Their cytoplasm is filled with round pigment granules
and large mitochondria (Fig. 4c).
On the vitreal surface of the pecten, between the
endothelial basement membrane and the inner limiting
Fig. 7. Mean length (expressed in lm) of the luminal and abluminal
processes of the capillaries in the different parts of the pecten oculi of
the budgerigar M. undulatus. All measurements were statistically significantly different from the others.
membrane, large (up to 15 lm in diameter) hyalocytes
are present (Fig. 4d): they show elliptical nuclei with
dispersed chromatin, a thin halo of cytoplasm and many
cellular processes. When the inner limiting membrane
lacks owing to its loose adherence to the pectineal surface, long (up to 5–7 lm) rectilinear processes adherent
to the pectineal capillaries surface can be observed with
the SEM, either at low (Fig. 4e) or at higher magnification (Fig. 4e, inset).
The bridge of the pecten (Fig. 5a) gathers the apical
ends of each fold and shows different morphological
patterns in its various parts. In fact, the folds originating from the optic nerve region are bent ciliarly and
seem to be continuous with the bridge, with only a little change on their major axis. Near the ciliary extremity, the folds are bent on their major axis, thus
penetrating the bridge with an angle of nearly 90 .
When considered as a whole, the folds form an angle of
120–130 , opened toward the outer part of the eyecup.
If viewed from above, the bridge has a triangular
shape, being thinner on the optic nerve side and wider
on the ciliary side.
A transverse section of the bridge (Fig. 5b) shows
many capillaries and a large number of pigment cells
filled with dark granules. With the TEM (Fig. 5c) the
capillaries show thick walls and a thin basement membrane, whilst the interstitial pigment cells are provided
of many round and electron dense granules, of mitochondria and of many thin processes which jut into the wide
(0.5–1.3 lm) intercellular spaces.
548
MICALI ET AL.
Fig. 8. Mean number of the pigment granules/UA (2,500 lm2) in the
different parts of the pecten oculi of the budgerigar M. undulatus. A
statistically significant difference was found among the three parts of
the organ.
Fig. 9. Mean area of the pigment granules (expressed in lm2) in
the different parts of the pecten oculi of the budgerigar M. undulatus.
A statistically significant difference was found among all parts of the
organ.
Morphometric Analysis
The morphometric analysis carried out on the mean
diameter of the capillaries reveals no statistically significant difference among the parts (Fig. 6).
The evaluation of the mean length of the luminal and
the AM of the endothelial cells demonstrates the highest
values from those present in the folds region (1.6 0.4 lm and 1.2 0.2 lm, respectively), intermediate
values from those present in the bridge (1.3 0.2 lm
and 0.9 0.2 lm, respectively), and the lowest from
those present in the base (1.1 0.3 lm and 0.8 0.1 lm, respectively). Statistically significant differences
are present among all considered groups (Fig. 7).
The mean number of the pigment granules is particularly low in the base (11.9 1.3) and higher in the folds
and in the bridge (62 4.7 and 68.6 2.9, respectively).
However, the three parts of the organ show a statistically significant difference for the number of granules
(Fig. 8).
As to the mean area of the pigment granules, the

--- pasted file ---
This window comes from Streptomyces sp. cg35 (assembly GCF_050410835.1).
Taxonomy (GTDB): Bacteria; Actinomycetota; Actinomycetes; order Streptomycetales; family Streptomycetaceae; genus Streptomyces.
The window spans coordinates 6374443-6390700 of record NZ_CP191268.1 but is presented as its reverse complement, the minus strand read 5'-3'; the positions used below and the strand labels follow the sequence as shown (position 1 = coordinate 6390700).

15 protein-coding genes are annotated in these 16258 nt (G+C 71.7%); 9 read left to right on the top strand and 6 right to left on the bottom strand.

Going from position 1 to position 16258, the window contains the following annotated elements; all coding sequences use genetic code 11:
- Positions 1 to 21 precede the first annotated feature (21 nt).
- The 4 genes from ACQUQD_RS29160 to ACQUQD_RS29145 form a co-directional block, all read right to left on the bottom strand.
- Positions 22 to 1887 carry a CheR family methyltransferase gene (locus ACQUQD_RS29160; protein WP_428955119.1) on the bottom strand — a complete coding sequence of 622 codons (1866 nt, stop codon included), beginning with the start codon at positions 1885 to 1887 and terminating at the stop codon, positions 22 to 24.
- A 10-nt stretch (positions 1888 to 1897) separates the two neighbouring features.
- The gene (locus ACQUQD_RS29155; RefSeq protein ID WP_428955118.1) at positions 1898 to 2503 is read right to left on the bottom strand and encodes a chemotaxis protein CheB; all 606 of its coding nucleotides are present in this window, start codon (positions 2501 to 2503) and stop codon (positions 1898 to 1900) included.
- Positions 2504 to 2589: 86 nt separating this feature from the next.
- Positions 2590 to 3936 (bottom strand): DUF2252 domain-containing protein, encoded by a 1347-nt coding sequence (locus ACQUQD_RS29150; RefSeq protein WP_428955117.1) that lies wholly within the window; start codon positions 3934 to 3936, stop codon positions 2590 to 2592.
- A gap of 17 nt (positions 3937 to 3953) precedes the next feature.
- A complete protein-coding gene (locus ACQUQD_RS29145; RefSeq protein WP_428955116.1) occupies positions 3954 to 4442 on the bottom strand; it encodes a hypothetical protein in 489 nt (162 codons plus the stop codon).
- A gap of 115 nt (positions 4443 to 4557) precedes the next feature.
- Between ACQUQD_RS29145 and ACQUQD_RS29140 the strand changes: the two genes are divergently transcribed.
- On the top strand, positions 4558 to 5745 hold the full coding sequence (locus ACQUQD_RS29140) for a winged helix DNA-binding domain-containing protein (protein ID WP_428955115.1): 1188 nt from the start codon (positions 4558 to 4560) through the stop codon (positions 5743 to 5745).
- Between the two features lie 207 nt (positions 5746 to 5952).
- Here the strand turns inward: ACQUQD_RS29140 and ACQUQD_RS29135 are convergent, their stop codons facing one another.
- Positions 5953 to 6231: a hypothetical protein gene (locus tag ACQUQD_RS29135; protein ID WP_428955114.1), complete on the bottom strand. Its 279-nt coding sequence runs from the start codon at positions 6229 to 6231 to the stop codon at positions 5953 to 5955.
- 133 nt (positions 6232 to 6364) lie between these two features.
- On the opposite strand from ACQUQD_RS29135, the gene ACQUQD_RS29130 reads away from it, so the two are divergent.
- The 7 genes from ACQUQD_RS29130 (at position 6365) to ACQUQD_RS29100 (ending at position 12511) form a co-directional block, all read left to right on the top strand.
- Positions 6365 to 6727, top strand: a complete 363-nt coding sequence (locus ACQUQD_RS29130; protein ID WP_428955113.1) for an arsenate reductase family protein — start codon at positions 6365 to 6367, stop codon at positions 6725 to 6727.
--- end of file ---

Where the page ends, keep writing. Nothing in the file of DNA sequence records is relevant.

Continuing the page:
highest value is found in the bridge (1.4 0.3 lm2),
whereas lower values (0.6 0.3 lm2 and 0.8 0.1 lm2,
respectively) are observed in the base and in the folds.
Statistically significant differences are demonstrated
among all groups (Fig. 9).
DISCUSSION
The pecten oculi is found in the vitreous chamber of
the eye of all avians (Rochon-Duvigneaud, 1943) and it
is considered an indirect retinal trophic system (Michaelson, 1954; Puzzolo, 1994), more effectively functioning
during saccadic oscillations (Pettigrew et al., 1990). It is
composed of three different parts: the base, originating
from the optic nerve head, the folds, arranged like an
inverted fan, and the bridge, running like a handrail
along the vitreous margin of the organ.
The base plays a relevant mechanic role, as it provides
strong insertion of the pecten on the adjacent ocular
layers along a zigzag line (Puzzolo et al., 1985b). This
arrangement seems to be more functional than a rectilinear one in increasing its mechanical stability and its
ability to withstand the inertial forces of the adjacent
vitreous body (Tucker, 1975). Furthermore, it represents
the site where the larger vessels (arterioles and venules)
are found (Hossler and Olson, 1984). In the budgerigar
these vessels are placed along the basal part, close to
the optic nerve fibers, so that the pecten, differently
from other avians (Kiama et al., 1994; Braekevelt, 1998;
Rahman et al., 2010), is composed only by capillaries.
As to the folds, a relationship was proposed between
the number of the pleats and the circadian activity and/
or the visual requirements of the single species (Braekevelt, 1998). In fact, a large and complicated pecten with
15–20 pleats is generally observed in photically active
and visually oriented avians, whereas a pecten provided
of smaller size and 4–5 pleats is found in avians with
crepuscular or nocturnal habits and with reduced visual
acuity. In the diurnal and visually oriented budgerigar,
an intermediate value of 10–12 pleats, similar to the
mallard (Braekevelt, 1990), was found.
The bridge has been described as a relatively thick,
pigmented, and poorly vascular plate (Tucker, 1975)
with just a mechanic role. In fact, a firm connection
between the vitreous and the pecten is generally
ensured by vitreo-capsular fibers which, in the chicken,
penetrate into the superficial microfolds of the pigment
cells (Fischlschweiger and O’Rahilly, 1968) in a sawteeth fashion (Puzzolo et al., 1985b). In the bridge of the
budgerigar no vitreal fibers are observed, so that a
THE PECTEN OCULI OF THE PARROT
mechanical role cannot be confirmed. On the contrary,
different from all the birds examined, a large number of